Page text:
Sally Kristen Ride, the first American woman to fly in space, died today after a 17-month battle with pancreatic cancer.. She was 61.—
Michael C. Bender (@MichaelCBender) July 23, 2012
America’s first woman in space has succumbed to pancreatic cancer after a long, courageous battle.
From Business Wire:
Sally was a physicist, the first American woman to fly in space, a science writer, and the President and CEO of Sally Ride Science. She had the rare ability to understand the essence of things and to inspire those around her to join her pursuits.
Sally’s historic flight into space captured the nation’s imagination and made her a household name. She became a symbol of the ability of women to break barriers and a hero to generations of adventurous young girls. After retiring from NASA, Sally used her high profile to champion a cause she believed in passionately–inspiring young people, especially girls, to stick with their interest in science, to become scientifically literate, and to consider pursuing careers in science and engineering.
Admirers took to Twitter to pay their respects to the trailblazer:
RIP, Sally Ride… God rest your soul.—
christi taggart (@christiannetag) July 23, 2012
Oh nooooo. Sally Ride has died. She was my hero when I was a kid.—
The Political Game (@politicgame) July 23, 2012
RIP Sally Ride. A true American hero. :-(—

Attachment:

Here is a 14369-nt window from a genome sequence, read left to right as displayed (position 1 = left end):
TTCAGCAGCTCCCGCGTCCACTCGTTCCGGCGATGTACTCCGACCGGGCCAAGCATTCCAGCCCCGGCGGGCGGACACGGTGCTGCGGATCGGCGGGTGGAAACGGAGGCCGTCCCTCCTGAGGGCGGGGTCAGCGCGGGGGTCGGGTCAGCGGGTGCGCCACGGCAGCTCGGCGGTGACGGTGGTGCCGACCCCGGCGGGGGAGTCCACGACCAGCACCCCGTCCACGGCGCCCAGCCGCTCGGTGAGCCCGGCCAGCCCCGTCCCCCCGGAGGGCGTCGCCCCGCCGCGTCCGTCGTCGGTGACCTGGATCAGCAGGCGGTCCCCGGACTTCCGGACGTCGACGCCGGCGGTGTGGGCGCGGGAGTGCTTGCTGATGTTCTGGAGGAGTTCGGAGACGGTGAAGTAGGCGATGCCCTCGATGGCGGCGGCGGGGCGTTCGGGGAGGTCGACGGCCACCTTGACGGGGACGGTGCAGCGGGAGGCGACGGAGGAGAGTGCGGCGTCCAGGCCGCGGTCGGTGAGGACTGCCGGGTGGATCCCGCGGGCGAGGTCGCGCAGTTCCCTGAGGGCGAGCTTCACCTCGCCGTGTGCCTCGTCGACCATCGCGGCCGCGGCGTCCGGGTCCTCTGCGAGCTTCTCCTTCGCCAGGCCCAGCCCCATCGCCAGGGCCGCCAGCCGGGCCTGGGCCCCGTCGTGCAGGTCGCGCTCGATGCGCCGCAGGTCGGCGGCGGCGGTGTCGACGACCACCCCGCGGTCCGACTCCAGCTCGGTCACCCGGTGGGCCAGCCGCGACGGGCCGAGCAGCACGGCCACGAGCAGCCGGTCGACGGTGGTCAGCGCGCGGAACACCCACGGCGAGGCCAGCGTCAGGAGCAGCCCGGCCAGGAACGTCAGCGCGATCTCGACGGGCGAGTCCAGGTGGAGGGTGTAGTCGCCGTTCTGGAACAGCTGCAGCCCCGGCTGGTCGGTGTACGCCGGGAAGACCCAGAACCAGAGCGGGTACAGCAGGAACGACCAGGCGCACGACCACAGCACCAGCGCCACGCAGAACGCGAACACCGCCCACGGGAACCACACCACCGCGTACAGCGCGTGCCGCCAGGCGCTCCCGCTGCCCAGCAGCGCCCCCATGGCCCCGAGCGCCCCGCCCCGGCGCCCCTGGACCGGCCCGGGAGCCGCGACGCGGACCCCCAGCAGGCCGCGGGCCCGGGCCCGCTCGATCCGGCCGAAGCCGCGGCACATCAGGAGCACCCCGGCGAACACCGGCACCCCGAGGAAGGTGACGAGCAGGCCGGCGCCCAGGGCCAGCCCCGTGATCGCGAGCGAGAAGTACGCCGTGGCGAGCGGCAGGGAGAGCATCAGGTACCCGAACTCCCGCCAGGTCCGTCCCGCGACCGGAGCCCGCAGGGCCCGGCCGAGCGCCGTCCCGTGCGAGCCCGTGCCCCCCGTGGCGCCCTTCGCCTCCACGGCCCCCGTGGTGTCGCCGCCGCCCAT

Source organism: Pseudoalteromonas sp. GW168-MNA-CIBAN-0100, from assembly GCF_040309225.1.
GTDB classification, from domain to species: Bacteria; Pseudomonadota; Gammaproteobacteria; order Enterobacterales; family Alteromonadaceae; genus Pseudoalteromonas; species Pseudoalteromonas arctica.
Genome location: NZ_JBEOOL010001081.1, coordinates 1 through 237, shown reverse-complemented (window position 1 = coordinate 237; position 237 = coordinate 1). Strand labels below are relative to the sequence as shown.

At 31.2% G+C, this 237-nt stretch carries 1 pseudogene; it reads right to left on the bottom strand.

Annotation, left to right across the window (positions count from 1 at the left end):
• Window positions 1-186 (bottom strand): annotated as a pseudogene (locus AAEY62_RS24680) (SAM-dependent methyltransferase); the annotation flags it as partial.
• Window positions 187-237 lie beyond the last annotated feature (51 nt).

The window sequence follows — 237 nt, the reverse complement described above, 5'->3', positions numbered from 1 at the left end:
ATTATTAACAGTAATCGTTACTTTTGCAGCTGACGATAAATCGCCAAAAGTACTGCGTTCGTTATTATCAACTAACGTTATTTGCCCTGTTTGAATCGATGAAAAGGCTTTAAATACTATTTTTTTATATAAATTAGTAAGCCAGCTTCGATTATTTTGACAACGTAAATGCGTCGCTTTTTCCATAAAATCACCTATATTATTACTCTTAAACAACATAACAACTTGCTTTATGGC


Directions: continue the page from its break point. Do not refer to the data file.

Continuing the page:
Gedeon Maheux (@gedeon) July 23, 2012
RIP Sally Ride. Thanks for making my birth year awesome by being the first American woman in space.—
Nick Rafter (@NRafter) July 23, 2012
Oh, no…sad to hear that Sally Ride passed away. Very admirable and accomplished lady.—
Jena Tesse Fox (@JenaFox) July 23, 2012
Almost impossible to describe the impact that Sally Ride had on little girls.—
Kris Amundson (@kjamundson) July 23, 2012
Indeed. She will be greatly missed.
Politicians paid tribute to Ride as well:
"She inspired generations of young girls to reach for the stars."—President Obama on the passing of Sally Ride—
Barack Obama (@BarackObama) July 23, 2012
Sally Ride ranks among the greatest of pioneers. I count myself among the millions of Americans she inspired with her travels to space.—
Mitt Romney (@MittRomney) July 23, 2012
We’ll always remember Sally Ride for her contribution to US achievement in space & promoting opportunities for women & girls in science.—
Steny Hoyer (@WhipHoyer) July 23, 2012
When Sally Ride launched, the whole nation lifted her up on a chorus of “Ride, Sally, Ride.” She will be missed.—
Bill Nelson (@SenBillNelson) July 23, 2012
Unfortunately, not everyone was able to pay their respects respectfully. Salon’s Glenn Greenwald just couldn’t resist politicizing her death, using the fact that she was homosexual to make a jab at Mitt Romney:
Sally Ride deserved so much better than that. Greenwald should be ashamed.